Last year 90,000 spectators enjoyed the one hundred performances by 400 musicians in six different venues at the Buenos Aires Jazz Festival. As of last night, opened by New York artist, Peter Bernstein, in the Usina del Arte, we have a whole week to be whisked away into the dreamy onda of the greatest jazz musicians in the world. (If you missed Berstein last night, fear not, he is performing again in La Sala De Cámara de la Usina at 7.30PM tonight.)
Launched in 2002, it has attracted hundreds of thousands of visitors over the years, culminating into the greatest festival of its kind in Latin America. Adrian Iaies, the named directed of the annual festival for almost a decade, says that the event “aims not only to provide jazz with a privileged space in the city but also to intervene in this cultural dimension of the city.”
The week long entertainment comes from all four corners of the globe. Artists have come from as close as the barrio next door to as far away as Japan (Satoko Fujii), for concerts, jam sessions, lectures and interviews. But it doesn’t stop there. The Buenos Aires Jazz Festival offers activities beyond music. Expect photography exhibitions, jazz themed cinema, conferences, master classes and workshops with leading musicians.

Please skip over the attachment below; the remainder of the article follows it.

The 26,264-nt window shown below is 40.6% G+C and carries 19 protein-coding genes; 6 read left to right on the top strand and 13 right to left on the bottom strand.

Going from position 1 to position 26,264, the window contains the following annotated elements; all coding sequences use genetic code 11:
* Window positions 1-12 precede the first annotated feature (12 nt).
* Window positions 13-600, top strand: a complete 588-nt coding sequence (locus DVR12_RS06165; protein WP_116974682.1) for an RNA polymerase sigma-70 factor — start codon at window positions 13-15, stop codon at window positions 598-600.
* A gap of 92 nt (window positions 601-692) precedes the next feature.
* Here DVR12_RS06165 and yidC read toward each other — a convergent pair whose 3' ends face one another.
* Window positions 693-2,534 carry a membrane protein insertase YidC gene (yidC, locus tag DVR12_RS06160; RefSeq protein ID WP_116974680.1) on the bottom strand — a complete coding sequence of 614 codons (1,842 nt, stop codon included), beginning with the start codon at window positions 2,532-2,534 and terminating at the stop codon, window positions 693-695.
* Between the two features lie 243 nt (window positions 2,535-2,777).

Each day of the festival closes with a spontaneous gathering of musicians and spectators for a massive improvised jam session. It doesn’t get much better than that.
This year, Teatro Colón (Libertad 611), AKA the porteño venue reference, will be hosting much of the festival’s concerts. But here are the other venues:
- Usina del Arte (A. Caffarena 1)
- Anfiteatro del Parque Centenario (Ángel Gallardo y Leopoldo Marechal)
- AMIA (Pasteur 633)
- Café Vinilo (Gorriti 3780)
- Thelonious Club (Salguero 1884)
- Margen del Mundo (Concepción Arenal 4865)
Although many of the activities are free, a lot of the concerts do have a fee so check the official pages of the venues first for more information.